Waxing physically and philosically...

After literally years of deliberation, and as a result of some delicate and some less delicate prodding, this blog is my effort to organize - to bring together - my thoughts about my work as a conductor and as a personal trainer, to rant and rave as necessary, to celebrate the little things and the larger moments of brilliance, and to share some conductive magic and life lessons gained through 'waxing physically and philosophically'.

Monday, September 28, 2015

It's a long way to the top and other lessons in humility...

A conductor is certainly a specialist, but there is a very big difference between being a specialist and being an expert - and I love that difference.  I specialise in teaching people with neuro-motor disorders strategies and skills to enable them to manage their bodies better.  I don't make up these tricks and techniques, they are not my intellectual property - and I see my role, my specialty, as being able to articulate and share these solutions as openly and as freely as possible, and to facilitate the process of sharing and tweaking solutions that have worked for other people with similar challenges.  I have learned some of these tricks from other conductors, but most have been learned by being a partner in a problem solving process with an individual, and more often by letting my clients teach me the tricks they have worked out for themselves.  This means that the expertise and success are not mine; it means that I am teacher-learner combined, it means that I'm always on the lookout for new tricks to add to my repertoire and therefore always open to learning and growing, and it means professional humility is a part of being a conductor and I love that.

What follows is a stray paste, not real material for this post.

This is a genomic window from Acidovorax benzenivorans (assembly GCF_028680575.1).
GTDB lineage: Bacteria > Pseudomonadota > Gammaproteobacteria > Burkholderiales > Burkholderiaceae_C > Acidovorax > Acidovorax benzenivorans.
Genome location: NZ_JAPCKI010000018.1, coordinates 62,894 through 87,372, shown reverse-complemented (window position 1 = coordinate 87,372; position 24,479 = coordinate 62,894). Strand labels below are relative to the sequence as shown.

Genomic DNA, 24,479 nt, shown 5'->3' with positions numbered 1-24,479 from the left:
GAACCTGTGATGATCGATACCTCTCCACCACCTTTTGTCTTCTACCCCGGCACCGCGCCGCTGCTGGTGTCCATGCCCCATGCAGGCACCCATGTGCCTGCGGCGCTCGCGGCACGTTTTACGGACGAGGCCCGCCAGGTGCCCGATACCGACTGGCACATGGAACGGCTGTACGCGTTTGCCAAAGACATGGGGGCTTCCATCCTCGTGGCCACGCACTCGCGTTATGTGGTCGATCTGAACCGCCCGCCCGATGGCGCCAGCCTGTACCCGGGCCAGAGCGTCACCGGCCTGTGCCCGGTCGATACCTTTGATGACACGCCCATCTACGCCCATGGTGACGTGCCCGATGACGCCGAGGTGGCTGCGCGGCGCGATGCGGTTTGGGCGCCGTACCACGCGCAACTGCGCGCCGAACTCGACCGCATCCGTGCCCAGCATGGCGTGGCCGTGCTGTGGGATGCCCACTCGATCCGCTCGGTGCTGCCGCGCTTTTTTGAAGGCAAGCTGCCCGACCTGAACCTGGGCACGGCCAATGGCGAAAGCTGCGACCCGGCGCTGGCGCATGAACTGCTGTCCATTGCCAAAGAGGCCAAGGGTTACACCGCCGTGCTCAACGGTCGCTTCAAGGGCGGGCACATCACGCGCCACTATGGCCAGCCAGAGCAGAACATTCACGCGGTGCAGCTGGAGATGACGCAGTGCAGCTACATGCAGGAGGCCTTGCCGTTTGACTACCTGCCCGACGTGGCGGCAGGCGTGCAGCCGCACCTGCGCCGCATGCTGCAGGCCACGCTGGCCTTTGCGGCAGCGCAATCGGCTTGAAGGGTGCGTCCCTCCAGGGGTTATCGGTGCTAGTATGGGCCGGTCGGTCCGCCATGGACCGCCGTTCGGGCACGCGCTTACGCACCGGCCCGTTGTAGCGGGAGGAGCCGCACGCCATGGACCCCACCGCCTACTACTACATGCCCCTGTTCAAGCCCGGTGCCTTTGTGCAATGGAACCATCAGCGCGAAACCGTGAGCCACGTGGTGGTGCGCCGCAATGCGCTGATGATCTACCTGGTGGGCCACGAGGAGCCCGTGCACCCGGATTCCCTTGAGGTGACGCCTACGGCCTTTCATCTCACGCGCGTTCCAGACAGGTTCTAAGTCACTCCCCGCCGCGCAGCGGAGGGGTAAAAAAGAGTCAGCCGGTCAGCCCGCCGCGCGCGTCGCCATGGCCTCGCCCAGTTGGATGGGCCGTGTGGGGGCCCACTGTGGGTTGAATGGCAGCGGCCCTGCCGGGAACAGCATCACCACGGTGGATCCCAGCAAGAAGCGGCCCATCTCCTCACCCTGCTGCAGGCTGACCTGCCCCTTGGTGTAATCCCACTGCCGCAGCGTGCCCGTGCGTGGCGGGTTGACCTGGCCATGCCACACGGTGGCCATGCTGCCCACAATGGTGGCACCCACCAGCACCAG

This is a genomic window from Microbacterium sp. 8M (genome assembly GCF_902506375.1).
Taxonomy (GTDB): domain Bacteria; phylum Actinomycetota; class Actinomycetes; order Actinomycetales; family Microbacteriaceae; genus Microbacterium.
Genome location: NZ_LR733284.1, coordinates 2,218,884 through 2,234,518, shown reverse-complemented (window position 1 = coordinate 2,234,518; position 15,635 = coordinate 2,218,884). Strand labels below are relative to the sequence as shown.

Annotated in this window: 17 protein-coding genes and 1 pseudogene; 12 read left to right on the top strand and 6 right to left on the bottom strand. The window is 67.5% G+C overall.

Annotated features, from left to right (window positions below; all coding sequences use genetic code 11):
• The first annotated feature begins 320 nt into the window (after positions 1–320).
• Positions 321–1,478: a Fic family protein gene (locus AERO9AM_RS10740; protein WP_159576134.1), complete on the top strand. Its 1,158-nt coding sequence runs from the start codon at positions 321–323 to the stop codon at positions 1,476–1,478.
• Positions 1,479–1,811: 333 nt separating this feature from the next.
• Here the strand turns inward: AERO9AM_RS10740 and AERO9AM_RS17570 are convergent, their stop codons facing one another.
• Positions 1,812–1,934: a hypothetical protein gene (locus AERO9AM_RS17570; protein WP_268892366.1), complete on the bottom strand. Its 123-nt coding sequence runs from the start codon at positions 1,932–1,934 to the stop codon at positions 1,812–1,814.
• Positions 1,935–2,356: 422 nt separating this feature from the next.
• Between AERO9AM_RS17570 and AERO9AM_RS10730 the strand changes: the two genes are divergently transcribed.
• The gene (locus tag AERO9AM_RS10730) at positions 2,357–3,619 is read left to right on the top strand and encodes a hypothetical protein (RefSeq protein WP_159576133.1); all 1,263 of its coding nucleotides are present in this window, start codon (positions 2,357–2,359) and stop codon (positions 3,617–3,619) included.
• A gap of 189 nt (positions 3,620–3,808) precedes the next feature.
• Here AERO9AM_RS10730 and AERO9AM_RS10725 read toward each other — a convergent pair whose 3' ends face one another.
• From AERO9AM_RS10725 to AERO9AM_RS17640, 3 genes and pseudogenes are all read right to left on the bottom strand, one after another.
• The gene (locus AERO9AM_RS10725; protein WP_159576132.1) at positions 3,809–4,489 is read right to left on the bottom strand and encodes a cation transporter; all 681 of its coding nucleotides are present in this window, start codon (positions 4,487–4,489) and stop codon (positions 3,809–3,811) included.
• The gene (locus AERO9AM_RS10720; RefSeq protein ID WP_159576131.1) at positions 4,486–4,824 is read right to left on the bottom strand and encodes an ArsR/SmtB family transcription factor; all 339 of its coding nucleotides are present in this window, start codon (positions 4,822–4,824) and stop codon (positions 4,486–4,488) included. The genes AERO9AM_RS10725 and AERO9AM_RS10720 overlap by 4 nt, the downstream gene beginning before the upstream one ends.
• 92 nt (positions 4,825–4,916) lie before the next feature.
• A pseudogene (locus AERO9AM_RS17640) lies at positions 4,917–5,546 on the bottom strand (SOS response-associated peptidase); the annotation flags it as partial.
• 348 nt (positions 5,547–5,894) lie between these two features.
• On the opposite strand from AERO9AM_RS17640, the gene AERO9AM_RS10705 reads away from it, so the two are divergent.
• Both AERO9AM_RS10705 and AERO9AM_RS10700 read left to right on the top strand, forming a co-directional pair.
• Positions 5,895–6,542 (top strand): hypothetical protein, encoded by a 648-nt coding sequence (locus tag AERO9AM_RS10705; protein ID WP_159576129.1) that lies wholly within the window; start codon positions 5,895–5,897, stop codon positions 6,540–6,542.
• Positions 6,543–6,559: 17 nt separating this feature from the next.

Lessons in humility come packaged in many wonderful formats.  Last week BC, a private client decided to stop training with me.  BC is a woman with advanced Parkinson's who started training with me because she was having frequent falls and trouble getting out of bed.  After a few weeks of private in home sessions she had mastered the tricks and techniques we had been working on to the point that she is no longer falling and can now get out of bed unassisted, and she no longer needed me to come to her home and practice with her.  I could choose to dwell on not being needed - but in reality no longer being needed is the best possible outcome and I'm celebrating. Conductive humility means knowing it is not about me - and that it never was - and there is nothing better than being around somebody who learns something and stepping back to let them own it.

Lessons in humility are sometimes delivered by posties on motorbikes. RP is a stroke survivor and a Harley Davidson enthusiast who has set up a rehabilitation space in his garage with parallel bars and steps - a dream workspace for a mobile conductor.  Last week while I was there working with RP, the postie - a big burly guy on a motorcycle - came up the long driveway to deliver the mail.  This week the same postie came up the driveway on his motorcycle. He had no mail to deliver, just wanted to tell RP that a few years ago he had been in a bad motorcycle crash resulting in a brain injury, and despite what everyone told him he was now walking again, and was back on his motorcycle, and that RP shouldn't give hope.  That day, for the first time, RP and I walked all of the way down and all of the way back up his long driveway.  This week RP did it again, twice in one session.  Conductive humility is being able to celebrate that after months of RP and I working towards something together and of me encouraging and teaching RP, what got him over the hump was a burly postie on a motorcycle and his heartfelt act of kindness. 

No comments:

Post a Comment